Using advanced technology, scientists have compiled detailed radar data to show the devastating effects of North Korea's largest underground nuclear test.
The test took place under the mountain peak. Mantap in the northern part of the country on September 3, 2017, causing the collapse of the mountain. According to the international team of experts, the explosion was so severe that it shook the environment like a magnitude 5.2 earthquake.
The subterranean nuclear blast pushed the surface of the mountain down. Mantap outward by as much as 11 feet and left the mountain about 20 inches shorter, they said. Experts have based their analysis on regional and global seismic recordings as well as before and after radar measurements of the mountain surface using Germany's TerraSAR-X and Japan's ALOS-2 radar imaging satellites.
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The analysis was published this week before publication in the journal Science.
Scientists from the University of California at Berkeley, the German Research Center for Geosciences in Potsdam, the Leibniz University Hannover, the Nanyang Technological University in Singapore and the Chinese Academy of Sciences in Beijing participated in the research. The project was also supported by the US Air Force Research Laboratory.
Using computer models, the team was able to determine the exact location of the explosion, which was just below the kilometer-high peak of the mountain. They were also able to determine the depth of the explosion, which occurred between a quarter and a third of a mile below the summit.
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Experts also noted the site of an aftershock that occurred 8.5 minutes after the nuclear explosion and about 2,300 meters south of the bomb blast. The second seismic event, they speculate, may have been caused by a collapsing tunnel or cavity left over from an earlier nuclear test.
The Mountain The Mantap explosion was the rogue's sixth nuclear test, and rumors of its impact on the "stressed" mountain made headlines worldwide.
The latest high-tech radar data provide a fascinating insight into North Korea's core nuclear program has long been the source of international concern. "This is the first time that the full three-dimensional surface shifts associated with a subterranean nuclear test have been mapped and presented to the public," lead author Teng Wang of Singapore's Earth Observatory at Nanyang Technological University said in a statement  TREASURE ICELAND: RARE METALS DISCOVERY ON REMOTE-PACIFIC ATOLL IS WONDERFUL BILLION DOLLARS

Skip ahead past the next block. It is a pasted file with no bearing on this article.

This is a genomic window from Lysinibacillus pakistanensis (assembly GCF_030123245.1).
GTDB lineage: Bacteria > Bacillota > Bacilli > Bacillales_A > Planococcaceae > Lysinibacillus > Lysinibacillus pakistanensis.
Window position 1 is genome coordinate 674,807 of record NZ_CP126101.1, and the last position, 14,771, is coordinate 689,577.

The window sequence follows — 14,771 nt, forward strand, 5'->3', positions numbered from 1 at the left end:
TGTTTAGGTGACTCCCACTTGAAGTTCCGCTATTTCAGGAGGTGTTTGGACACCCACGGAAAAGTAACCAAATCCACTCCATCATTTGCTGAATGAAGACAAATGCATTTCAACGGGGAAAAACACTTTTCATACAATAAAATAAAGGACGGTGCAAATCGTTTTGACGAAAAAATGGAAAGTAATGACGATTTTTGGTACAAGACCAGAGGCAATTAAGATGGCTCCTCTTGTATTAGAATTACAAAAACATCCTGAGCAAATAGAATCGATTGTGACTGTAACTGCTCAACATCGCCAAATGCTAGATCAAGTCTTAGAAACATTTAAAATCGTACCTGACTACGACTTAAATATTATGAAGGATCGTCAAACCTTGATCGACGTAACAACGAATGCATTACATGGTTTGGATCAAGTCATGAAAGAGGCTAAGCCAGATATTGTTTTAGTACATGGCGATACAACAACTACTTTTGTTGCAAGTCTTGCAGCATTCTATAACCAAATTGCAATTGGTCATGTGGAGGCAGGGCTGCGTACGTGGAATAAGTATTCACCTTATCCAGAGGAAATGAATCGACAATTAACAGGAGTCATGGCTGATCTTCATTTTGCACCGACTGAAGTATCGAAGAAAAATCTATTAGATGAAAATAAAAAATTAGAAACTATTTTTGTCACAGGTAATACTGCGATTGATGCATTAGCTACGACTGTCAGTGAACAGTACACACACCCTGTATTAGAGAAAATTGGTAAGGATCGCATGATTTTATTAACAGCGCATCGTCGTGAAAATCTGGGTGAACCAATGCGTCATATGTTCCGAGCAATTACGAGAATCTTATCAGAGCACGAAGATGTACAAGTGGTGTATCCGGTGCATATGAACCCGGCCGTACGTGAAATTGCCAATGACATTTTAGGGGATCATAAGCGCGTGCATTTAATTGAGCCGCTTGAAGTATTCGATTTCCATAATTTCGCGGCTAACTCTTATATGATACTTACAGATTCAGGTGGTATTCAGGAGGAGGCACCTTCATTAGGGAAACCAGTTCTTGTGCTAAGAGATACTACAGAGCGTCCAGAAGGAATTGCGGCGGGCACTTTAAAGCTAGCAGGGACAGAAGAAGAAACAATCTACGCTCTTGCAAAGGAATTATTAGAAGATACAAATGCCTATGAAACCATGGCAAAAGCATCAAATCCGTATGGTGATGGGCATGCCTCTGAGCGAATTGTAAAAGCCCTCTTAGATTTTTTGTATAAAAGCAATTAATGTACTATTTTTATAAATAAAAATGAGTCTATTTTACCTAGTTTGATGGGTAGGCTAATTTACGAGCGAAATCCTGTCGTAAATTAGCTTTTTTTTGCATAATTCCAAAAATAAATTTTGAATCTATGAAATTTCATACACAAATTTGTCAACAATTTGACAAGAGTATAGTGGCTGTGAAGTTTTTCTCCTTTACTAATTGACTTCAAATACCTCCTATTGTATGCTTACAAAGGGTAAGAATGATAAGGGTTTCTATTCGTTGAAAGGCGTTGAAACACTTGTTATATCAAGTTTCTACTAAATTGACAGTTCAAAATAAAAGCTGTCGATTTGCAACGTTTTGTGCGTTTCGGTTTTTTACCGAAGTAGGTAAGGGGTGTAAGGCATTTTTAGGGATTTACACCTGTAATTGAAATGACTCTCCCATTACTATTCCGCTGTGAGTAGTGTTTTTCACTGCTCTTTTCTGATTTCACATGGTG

The fifth and sixth test within the Mt. Mantap had a yield between 120 and 300 kilotons, about 10 times the size of the bomb dropped by the USA on Hiroshima during the Second World War, according to the scientists involved in the study. "That makes it either a small hydrogen or fusion bomb or a large nuclear or nuclear fission," they said in a statement.
The use of satellite radar imaging, called SAR (Synthetic Aperture Radar), was an important part of the research that allowed the team to create a completely new picture of how the blast changed the mountain.
"SAR real It plays a unique role in the monitoring of explosions, as it is a direct representation of the local ground surface, in contrast to seismology, where you get to know the nature of the source that emits waves from the event at remote stations "said Douglas Dreger of the UC Berkeley Professor of Earth and Planetary Sciences and a member of the Berkeley Seismological Laboratory, in a statement. "This is the first time someone has modeled the mechanics of a subterranean explosion using satellite and seismic data."
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Mantap is part of the North Korean Punggye-ri nuclear test. There was speculation that the collapse of the mountain may have prompted North Korea's recent decision to halt nuclear and missile tests.
However, there are conflicting theories about the exact location of the sixth North Korean nuclear test. For example, a separate scientific study identified the explosion almost one kilometer northwest of the site identified in the latest research.
U.S. President Donald Trump announced in a tweet on Thursday that he will meet North Korean leader Kim Jong Un in Singapore on June 12th.
Katherine Lam and the Associated Press of Fox News contributed to this report.
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